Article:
Adapted from A Taste of India by Madhur Jaffrey

For last night’s dinner, I made a double batch and had only a few leftovers. I’m giving you the single recipe, but if you’re cooking for a spice-n-spud loving crowd, you’ll want to double it for sure.

Before turning on the stove, measure all the spices into little cups and bowls and line them up according to when they’ll get added. Once this prep work is done (and the potatoes have been cooked, peeled, and broken into bits), it only takes about five minutes to assemble the dish. The spicy potatoes can also be made ahead, refrigerated, and reheated in the microwave.

1 ½ pounds (about five) waxy potatoes
3/4-inch cube of fresh ginger, peeled and minced
5 tablespoons canola oil
1 teaspoon black mustard seeds
½ teaspoon cumin seeds
1 fresh, hot green chili, minced (I used serranos)
1 ½ teaspoons ground coriander
1/4 teaspoon ground turmeric
1/4-½ teaspoon cayenne pepper
½ cup water
1 ½ teaspoons lemon juice
1 ½ teaspoons salt
3/4 teaspoon garam masala

Wash the potatoes, put them in a kettle, and cover with water. Bring them to a boil and simmer till fork-tender. Drain, cool a little, and then peel. Using your fingers, break the potatoes apart into 1-inch pieces. There will be a bunch of small, crumbled bits, too, but as Jaffrey says, “that is as it should be.”

Put the oil in a heavy-bottomed kettle and heat it over medium-high heat. Once the oil is hot, add the mustard seeds. When they begin to pop, add the cumin seeds. Add the ginger and green chili. Stir for a few seconds until the ginger is lightly browned. Add the coriander, turmeric and cayenne pepper. Stir once and add the broken potatoes. Stir and fry for 1 minute. Add the water, lower the heat and stir gently for ½ minute. Add the lemon juice, salt, and garam masala. Stir gently for another minute. Serve hot.

Yield: 4 servings


About one year ago: Little bits of smile in a cup of sad
About two years ago: Blackberry Cobbler

Saturday, July 24, 2010

Some sweet stuff

So I came upstairs to write, but I’m whupped. The heat, the pool, the kitchen, the peaches—they have all conspired against me. My brain is shot. My feet are shot (and swollen). My drive is shot. I thought it was supposed to be cooler tomorrow, but I just clicked on the weather and the heat index is to be 105. I wanna cry.

Really, though, it wasn’t all that bad today. There was a giant breeze, and I had fun playing in the kitchen. Tomorrow I’m cooking a birthday dinner for my brothers et al. It’s an Indian meal. There are three entrees, plus sides. Plus bread.

Indian bread stumps me. The naan turned out so-so—passable, but nothing like the naan from a tandoor oven. The rotis have me in a snit. I’ve made them four times. The last round was the best yet, but even so, I only got a half puff. Look at how Manjula does it, but don’t you dare believe it’s as easy as she makes it out to be. She’s lying through her teeth. (I’ve watched several of her videos and I’m in love with her. Her accent makes me smile all the way down to my toasty, sticky, swollen, tired toes.)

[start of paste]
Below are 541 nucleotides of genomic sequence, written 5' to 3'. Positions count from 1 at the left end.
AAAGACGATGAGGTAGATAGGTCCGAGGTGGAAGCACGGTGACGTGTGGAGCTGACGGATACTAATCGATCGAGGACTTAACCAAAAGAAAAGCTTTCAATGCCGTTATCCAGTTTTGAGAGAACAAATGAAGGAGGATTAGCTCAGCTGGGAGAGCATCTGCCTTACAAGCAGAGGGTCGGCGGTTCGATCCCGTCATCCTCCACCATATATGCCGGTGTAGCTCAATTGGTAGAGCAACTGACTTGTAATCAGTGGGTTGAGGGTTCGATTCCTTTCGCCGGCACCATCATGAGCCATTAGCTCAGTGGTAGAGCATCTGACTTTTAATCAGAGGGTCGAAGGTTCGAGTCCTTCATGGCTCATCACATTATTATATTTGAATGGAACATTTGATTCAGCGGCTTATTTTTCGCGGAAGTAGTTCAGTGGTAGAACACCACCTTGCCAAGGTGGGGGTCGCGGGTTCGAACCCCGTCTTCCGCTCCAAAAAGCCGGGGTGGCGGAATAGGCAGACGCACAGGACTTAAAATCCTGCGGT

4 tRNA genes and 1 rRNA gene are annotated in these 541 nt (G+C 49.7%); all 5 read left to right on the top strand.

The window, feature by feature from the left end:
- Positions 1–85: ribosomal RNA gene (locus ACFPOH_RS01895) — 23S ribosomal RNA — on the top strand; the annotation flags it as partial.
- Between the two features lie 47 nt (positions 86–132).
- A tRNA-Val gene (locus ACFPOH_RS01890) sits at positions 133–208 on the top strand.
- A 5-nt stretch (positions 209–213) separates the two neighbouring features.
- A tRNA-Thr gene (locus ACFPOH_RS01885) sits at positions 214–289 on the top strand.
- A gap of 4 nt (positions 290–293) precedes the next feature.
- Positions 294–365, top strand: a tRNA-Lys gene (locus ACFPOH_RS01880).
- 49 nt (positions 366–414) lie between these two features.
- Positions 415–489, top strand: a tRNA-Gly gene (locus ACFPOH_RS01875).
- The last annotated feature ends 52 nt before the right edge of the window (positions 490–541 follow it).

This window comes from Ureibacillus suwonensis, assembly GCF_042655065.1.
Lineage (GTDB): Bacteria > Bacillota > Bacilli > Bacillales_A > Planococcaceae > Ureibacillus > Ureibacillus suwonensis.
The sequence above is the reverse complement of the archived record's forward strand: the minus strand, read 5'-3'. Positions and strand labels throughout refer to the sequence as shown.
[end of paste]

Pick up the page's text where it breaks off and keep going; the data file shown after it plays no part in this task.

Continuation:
The pooris, however, turned out perfectly. Just look at them!


This means we will be having pooris and, perhaps, naan.

But if it’s as hot as they say it’ll be, I don’t know if I can bear to crank my oven up to 500 degrees. Then again, I’ll do most anything for food.

We got the four bushels of peaches done in a little over 24 hours. I have no idea how people do factory line work—the standing, the repetitive motions, for hours on end. No matter how I arranged myself—in a chair, on a stool, standing at the sink—I was in paaaaain. My back cramped up, my feet burned, my thumb stung, and my tongue tasted like metal. The metallic ailment is a new one. Very odd.


In any case, we peeled and sliced, sliced and peeled, and peeled and sliced some more. Peach pits skittered across the floor, juice got dribbled everywhere, but only one (!) of the 57 jars didn’t seal. To celebrate a fresh peach-free house, I soaked in a cold bath, read a magazine, and drank a spiked limeade while Mr. Handsome scrubbed the entire kitchen floor with a brillo pad.

This limeade is responsible for keeping me hydrated and energized (all things considered) throughout the peach marathon. It’s some sweet stuff—just a little of the concentrate stirred into a tall glass of ice and water is all that’s needed to make you feel indulgent. To put it over the top, replace the water with seltzer and add a splash of tequila.


Limeade Concentrate
Adapted from Margo of Thrift At Home

Note: The boiled, sugared lime zest is supposed to be junk, but I ate a pinch and found it delectable. Next time I’m saving it. I’m thinking it might be good stirred into some melted dark chocolate...

2 cups sugar
1 cup water
pinch of salt
6 limes (3 zested, all 6 juiced)

Combine the zest, sugar, salt, and water in a sauce pan. Bring to a boil and simmer for 5 minutes. Strain. Stir in the lime juice. Chill.

To serve, measure 1 or 2 tablespoons of syrup into a tall glass before filling with cold water and ice. For an adult version, use seltzer water and add 1 to 2 tablespoons of tequila.